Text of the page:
“I felt it,” she said. “When I went to stop, all of a sudden my car jumped … I thought ‘what was wrong with my brakes?'”
“I just looked up and said ‘Oh my God.'”
She says the video doesn’t show how high the debris was thrown into the air.
“It went way up in the air, it went straight up,” she said. “Things were flying in the air, a lot of insulation, a lot of everything. I saw two-by-fours, just — woo — flying up.”
Mario Amaral was driving a black truck that can be seen in the video on his way to pick up a bag of milk at the Circle K.
He says he hit the deck in his truck the moment he heard the blast. He felt debris hit his truck before lifting his head back up and driving off.
“That’s when I saw that cloud of dust coming,” he said. “I didn’t care if it was a red light or not, I was getting the heck out of there.”
“I can’t believe nobody got killed.”
Based on what’s in the video, the mixture of gas and air at the time of the explosion was likely just right for “something really bad to happen,” said Richard Meier, a fire and explosion expert based in Florida. Meier is not involved in the investigation.
“It’s kind of the Goldilocks combination,” he said of the likely gas/air mixture, adding it takes an extremely small spark to ignite an explosion.
“A cat walking under a couch … and little static electricity can set it off,” he said.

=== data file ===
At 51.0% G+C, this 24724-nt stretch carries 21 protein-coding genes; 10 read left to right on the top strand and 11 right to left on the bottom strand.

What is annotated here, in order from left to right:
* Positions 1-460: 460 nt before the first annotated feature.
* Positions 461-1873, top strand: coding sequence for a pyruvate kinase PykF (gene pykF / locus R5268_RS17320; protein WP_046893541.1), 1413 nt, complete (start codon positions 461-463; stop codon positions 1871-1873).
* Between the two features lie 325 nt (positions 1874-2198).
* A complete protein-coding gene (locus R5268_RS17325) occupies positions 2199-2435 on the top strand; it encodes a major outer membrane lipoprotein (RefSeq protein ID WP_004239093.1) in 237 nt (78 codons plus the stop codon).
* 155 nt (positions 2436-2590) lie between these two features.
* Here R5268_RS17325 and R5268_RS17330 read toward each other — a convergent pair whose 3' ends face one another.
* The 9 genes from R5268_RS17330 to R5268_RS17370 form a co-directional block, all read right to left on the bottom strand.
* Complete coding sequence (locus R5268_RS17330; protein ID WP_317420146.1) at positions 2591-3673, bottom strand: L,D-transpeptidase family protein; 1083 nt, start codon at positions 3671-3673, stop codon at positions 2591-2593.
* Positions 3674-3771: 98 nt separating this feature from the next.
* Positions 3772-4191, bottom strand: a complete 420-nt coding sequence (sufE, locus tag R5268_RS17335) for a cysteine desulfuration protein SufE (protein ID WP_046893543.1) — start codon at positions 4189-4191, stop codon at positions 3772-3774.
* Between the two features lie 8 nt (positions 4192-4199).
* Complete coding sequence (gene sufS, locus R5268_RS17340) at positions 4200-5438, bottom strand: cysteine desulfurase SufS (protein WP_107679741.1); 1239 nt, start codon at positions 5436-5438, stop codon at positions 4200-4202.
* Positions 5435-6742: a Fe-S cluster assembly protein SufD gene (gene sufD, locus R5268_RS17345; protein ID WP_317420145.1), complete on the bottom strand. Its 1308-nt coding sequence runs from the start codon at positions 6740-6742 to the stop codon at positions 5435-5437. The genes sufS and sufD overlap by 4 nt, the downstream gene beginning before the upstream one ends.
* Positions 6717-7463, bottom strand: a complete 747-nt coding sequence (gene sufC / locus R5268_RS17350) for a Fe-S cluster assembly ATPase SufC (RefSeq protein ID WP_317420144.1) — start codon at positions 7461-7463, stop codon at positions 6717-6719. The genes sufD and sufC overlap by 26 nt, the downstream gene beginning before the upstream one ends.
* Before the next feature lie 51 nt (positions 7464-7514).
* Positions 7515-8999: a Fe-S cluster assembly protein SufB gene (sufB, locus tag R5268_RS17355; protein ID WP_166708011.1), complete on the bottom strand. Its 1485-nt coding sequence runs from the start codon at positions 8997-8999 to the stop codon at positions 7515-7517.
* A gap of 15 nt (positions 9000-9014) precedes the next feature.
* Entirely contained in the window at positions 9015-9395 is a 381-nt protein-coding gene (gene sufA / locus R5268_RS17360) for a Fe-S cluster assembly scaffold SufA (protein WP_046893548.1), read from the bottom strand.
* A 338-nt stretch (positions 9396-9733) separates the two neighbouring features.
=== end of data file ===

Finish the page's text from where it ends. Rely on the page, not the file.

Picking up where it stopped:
“It takes very little energy. So if there’s a candle, a pilot light, somebody clicking on a light switch, all of those are competent ignition sources to ignite a flammable air-gas mixture like that.”
Two abandoned wells have been found in the area and a team from the province continues to investigate whether they are the source of the leak suspected to have caused the blast, or if it comes from elsewhere.
Municipality officials said earlier this week the goal of work being done in the area is to permanently stop the gas leak My condolences to residents and business owners, but it’s impossible to permanently or completely stop sour gas leaks – it’s a corrosive gas and will eventually eat through whatever they plug it with or find new pathways, leaving the area always at risk of new leaks, new damages to health, notably the brain, and new explosions, to reduce the evacuation zone and find a way to allow residents and businesses to get back to their buildings.
CBC News requested to speak with Chatham Kent Fire Services but officials declined, saying they could not speak to the video as it is part of an active investigation.
Industry’s leaking gases are deadly, challenging and expensive to fix. Industry has known this for decades, which is why companies just walk away, leaving the devastating leaks, groundwater contamination, and home and town explosions to us – enabled by regulators (because they too know the leaks cannot be stopped and they don’t give a damn. Regulators (AER and BCOGC are 100% industry-funded) are just about rubber stamping more and more drilling and frac’ing of more and more leakers.
Industry’s leaking sour gas is deadlier and much more difficult to deal with.
I dedicate this post to Rob Schwartz, past director of the Alberta Surface Rights Group.